Paige Jennings may be broken, but she doesn’t break. After watching her mother Elizabeth stab an assailant to death and leave him for dead in a parking lot on last week’s episode of The Americans, the girl says she feels sick, but she doesn’t get sick. She asks her mother if she had to kill the man, and accepts that her answer is yes. Even when Elizabeth admits that she’s killed more people than she can remember — in self-defense, of course — her pacifist daughter simply asks if she was scared, not “how could you do that” or “how do you live with yourself.” Her primary concern appears to be that the dangerous nature of her parents’ work was kept from her, not that it’s dangerous, primarily to others, in the first place. The day after witnessing her first kill, she has her first kiss, barely breaking stride from the normal course of adolescent life; she keeps this a secret from her parents, but duly reports the latest batch of information gleaned from her new beau Matthew Beeman about the goings-on at the office of his FBI agent father Stan, and is taken aback when her folks discourage her from further fact-finding despite having pushed her in that direction with Pastor Tim and Alice. A lifetime of being lied to, and a year of being made complicit in the lie, has prepped Paige to contextualize her mother’s murder of a man not as a catastrophic breach of safety and morality, but a rung on a ladder leading her closer to the secret truth.
Holding out hope of access to a higher ideal is an excellent way to keep potentially recalcitrant operatives in line. This is the tactic deployed by Gabriel when William, viscerally horrified by the lethal potential of the Lassa-virus bioweapon he’s been ordered to steal, signals his unwillingness to follow orders. His description of the disease is memorable enough to warrant transcription: “Lassa fever’s a very undignified way to go. You basically dissolve inside, then squirt yourself out your anus in liquid form. First it’s whooosh, then it’s a trickle. The modified strain you want, the strain Level Four is hard at work perfecting? It’s even more lovely.” A brief pause, then as straightforwardly as possible, “I can’t do this one, Philip.” Unlike the last time he was presented with William’s crisis of conscience, Philip’s willing to go along this time, and says that as far as he’s concerned they can make up some story to tell Gabriel. It’s William who insists on telling their handler the truth — perhaps because, as was the case when he contacted Philip when he discovered the Lassa virus project in the first place, he wants to be talked into it. Sure enough, the old man pulls it off, with the dual-carrot approach of reminding the scientist of the country full of people he’s protecting, and offering to send him there to a hero’s retirement after this one last job. Country and family, or the potential for one, are a hell of a motivator for a man without either.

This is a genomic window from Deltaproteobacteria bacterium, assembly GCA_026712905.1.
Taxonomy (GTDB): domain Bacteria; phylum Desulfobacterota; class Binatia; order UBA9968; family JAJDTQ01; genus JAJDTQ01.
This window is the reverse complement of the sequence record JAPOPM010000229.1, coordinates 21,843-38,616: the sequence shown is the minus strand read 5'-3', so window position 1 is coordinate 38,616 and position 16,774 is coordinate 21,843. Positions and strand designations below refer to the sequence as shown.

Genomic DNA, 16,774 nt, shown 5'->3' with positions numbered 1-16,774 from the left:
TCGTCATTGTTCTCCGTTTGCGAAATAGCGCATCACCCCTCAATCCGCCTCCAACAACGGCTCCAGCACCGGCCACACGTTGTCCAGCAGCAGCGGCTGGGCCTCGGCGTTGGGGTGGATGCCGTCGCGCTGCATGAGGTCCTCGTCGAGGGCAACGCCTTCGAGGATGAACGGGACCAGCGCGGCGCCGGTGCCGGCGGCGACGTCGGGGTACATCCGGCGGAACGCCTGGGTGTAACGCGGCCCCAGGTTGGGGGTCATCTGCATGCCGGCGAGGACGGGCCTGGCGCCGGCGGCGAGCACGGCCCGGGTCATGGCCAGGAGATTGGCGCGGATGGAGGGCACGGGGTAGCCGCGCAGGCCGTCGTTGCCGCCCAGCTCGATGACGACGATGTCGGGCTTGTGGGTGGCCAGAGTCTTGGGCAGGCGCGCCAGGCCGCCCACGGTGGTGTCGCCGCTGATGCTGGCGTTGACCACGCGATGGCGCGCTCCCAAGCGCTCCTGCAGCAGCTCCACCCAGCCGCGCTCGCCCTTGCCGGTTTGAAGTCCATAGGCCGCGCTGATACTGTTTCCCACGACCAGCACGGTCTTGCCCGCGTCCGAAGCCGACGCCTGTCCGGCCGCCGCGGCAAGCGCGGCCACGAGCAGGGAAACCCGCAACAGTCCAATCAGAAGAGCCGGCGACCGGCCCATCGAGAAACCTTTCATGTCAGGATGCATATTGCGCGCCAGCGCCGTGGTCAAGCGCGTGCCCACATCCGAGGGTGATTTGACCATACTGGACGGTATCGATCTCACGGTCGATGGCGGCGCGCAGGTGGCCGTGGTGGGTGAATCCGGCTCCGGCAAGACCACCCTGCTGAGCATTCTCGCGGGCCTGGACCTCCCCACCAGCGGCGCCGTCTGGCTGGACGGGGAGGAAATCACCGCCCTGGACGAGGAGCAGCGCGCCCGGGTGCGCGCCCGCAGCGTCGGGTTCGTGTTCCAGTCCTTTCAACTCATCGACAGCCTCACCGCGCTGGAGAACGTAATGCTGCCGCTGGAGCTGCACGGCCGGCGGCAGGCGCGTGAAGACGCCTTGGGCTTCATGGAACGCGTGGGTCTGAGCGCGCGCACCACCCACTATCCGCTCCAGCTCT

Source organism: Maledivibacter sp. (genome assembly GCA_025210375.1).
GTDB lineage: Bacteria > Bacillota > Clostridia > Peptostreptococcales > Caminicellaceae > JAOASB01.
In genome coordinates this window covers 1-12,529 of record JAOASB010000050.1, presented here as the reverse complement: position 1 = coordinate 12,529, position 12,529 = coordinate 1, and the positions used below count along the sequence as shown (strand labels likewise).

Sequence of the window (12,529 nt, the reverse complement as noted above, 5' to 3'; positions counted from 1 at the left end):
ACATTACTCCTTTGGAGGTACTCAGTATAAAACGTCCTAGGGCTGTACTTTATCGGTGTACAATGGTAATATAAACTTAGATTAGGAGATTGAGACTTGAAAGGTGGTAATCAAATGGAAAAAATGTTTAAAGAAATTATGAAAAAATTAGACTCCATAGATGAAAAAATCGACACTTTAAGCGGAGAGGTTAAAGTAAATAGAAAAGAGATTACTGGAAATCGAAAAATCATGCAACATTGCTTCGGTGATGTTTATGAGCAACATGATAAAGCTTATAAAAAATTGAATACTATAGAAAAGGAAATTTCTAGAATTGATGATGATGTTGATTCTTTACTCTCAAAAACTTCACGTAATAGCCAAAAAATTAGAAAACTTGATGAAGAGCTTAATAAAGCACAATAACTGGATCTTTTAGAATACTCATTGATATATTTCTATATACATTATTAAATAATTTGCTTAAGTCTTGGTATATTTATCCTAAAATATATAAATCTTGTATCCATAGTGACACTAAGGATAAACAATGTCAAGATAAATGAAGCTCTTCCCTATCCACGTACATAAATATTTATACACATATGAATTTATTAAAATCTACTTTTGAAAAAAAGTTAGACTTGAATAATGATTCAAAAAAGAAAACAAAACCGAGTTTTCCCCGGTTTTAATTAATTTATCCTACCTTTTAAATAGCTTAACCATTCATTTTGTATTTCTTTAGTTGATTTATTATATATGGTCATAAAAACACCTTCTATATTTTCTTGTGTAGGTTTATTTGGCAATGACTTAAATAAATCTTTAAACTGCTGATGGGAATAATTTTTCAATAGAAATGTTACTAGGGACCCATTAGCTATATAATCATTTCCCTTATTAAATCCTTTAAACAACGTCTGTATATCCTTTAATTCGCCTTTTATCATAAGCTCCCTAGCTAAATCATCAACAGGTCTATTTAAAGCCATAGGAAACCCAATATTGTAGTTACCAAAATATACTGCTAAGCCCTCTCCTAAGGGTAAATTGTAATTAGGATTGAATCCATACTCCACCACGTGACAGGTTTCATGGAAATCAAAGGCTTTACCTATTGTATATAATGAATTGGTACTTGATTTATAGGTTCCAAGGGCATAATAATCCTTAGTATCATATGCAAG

Yet it’s for precisely these reasons, it seems, that Oleg turns against his Soviet bosses. His girlfriend Tatiana has been promoted to Rezident of Nairobi, a transfer that will take her right through the glass ceiling and offer Oleg a chance to come with her. But a passing comment she makes about her dire professional prospects should she accidentally wipe out the Eastern seaboard in the coming week gives him pause. He’s thinking about a life with her, yes, but he’s also thinking about the limits of his own country, however well-intentioned. After a moving phonecall to his depressed and grieving mother, where they both laugh through tears at how Oleg’s brother, slain in Afghanistan, appears to be in both Moscow and Washington at once when they glimpse him from the corners of their eyes, he approaches Stan. His country has the brains, he tells the FBI agent, but not the money, and that’s where the problems arise. “If your people know that certain things are happening, that treaties are being broken, maybe they’ll stop if you bring this to the right people.” He tips Stan off to their man inside the outsourced bioweapons lab and walks away. He’s seen what the conflict between country and family can do to the latter.
What follows is more of one of my favorite elements of The Americans at this point: Beeman and Aderholt, crack investigators. After Aderholt cracked the case of the bugged mail robot earlier in the episode, leading the team to a woman who’s been paid by a man she believes to be a mobster whom she met in “A Roy Rogers in Franconia” (the episode’s title) to switch out the tape every few weeks for $500, he and his team reorient after receiving Stan’s big new information — they can’t capture the operative who receives the tape at a dead drop for fear of tipping the Rezidentura off that they’re on to them, thus causing them to scuttle or reshuffle the bioweapons plan. So they go about the tedious work of figuring out who’s the KGB’s inside man, a matter of digging through employee records and crossing off accountants and other people unlikely to have high-level security clearance. A cross-reference with records of the deceased later, and voila, William is uncovered as the mole. It’s deeply satisfying to watch these two guys, and even their dreaded new “munchkin” boss, who at this point seems more of a team player than they feared, use competence and cooperation to stop terrible things from happening. There’s far to much of the opposite.